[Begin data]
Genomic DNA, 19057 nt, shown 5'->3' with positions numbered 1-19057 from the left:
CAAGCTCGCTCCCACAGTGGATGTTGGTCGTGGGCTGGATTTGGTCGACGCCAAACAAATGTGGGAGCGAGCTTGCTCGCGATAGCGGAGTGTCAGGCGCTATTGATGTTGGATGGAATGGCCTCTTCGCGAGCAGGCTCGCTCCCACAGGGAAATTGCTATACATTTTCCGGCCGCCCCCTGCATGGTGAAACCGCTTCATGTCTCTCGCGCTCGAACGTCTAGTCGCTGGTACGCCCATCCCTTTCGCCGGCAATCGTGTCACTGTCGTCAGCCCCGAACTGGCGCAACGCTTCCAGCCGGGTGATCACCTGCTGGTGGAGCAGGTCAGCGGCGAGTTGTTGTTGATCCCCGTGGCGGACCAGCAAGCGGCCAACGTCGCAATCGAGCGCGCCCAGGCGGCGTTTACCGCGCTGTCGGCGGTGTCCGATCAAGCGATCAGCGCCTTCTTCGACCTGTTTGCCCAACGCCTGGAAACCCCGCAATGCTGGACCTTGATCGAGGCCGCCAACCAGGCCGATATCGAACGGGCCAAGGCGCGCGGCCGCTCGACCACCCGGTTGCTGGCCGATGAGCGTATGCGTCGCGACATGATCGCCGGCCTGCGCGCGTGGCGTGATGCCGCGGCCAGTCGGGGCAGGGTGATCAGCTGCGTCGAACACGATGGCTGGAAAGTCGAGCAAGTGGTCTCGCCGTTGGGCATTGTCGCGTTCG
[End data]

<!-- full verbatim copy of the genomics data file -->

Genomic DNA, 19057 nt, shown 5'->3' with positions numbered 1-19057 from the left:
CAAGCTCGCTCCCACAGTGGATGTTGGTCGTGGGCTGGATTTGGTCGACGCCAAACAAATGTGGGAGCGAGCTTGCTCGCGATAGCGGAGTGTCAGGCGCTATTGATGTTGGATGGAATGGCCTCTTCGCGAGCAGGCTCGCTCCCACAGGGAAATTGCTATACATTTTCCGGCCGCCCCCTGCATGGTGAAACCGCTTCATGTCTCTCGCGCTCGAACGTCTAGTCGCTGGTACGCCCATCCCTTTCGCCGGCAATCGTGTCACTGTCGTCAGCCCCGAACTGGCGCAACGCTTCCAGCCGGGTGATCACCTGCTGGTGGAGCAGGTCAGCGGCGAGTTGTTGTTGATCCCCGTGGCGGACCAGCAAGCGGCCAACGTCGCAATCGAGCGCGCCCAGGCGGCGTTTACCGCGCTGTCGGCGGTGTCCGATCAAGCGATCAGCGCCTTCTTCGACCTGTTTGCCCAACGCCTGGAAACCCCGCAATGCTGGACCTTGATCGAGGCCGCCAACCAGGCCGATATCGAACGGGCCAAGGCGCGCGGCCGCTCGACCACCCGGTTGCTGGCCGATGAGCGTATGCGTCGCGACATGATCGCCGGCCTGCGCGCGTGGCGTGATGCCGCGGCCAGTCGGGGCAGGGTGATCAGCTGCGTCGAACACGATGGCTGGAAAGTCGAGCAAGTGGTCTCGCCGTTGGGCATTGTCGCGTTCG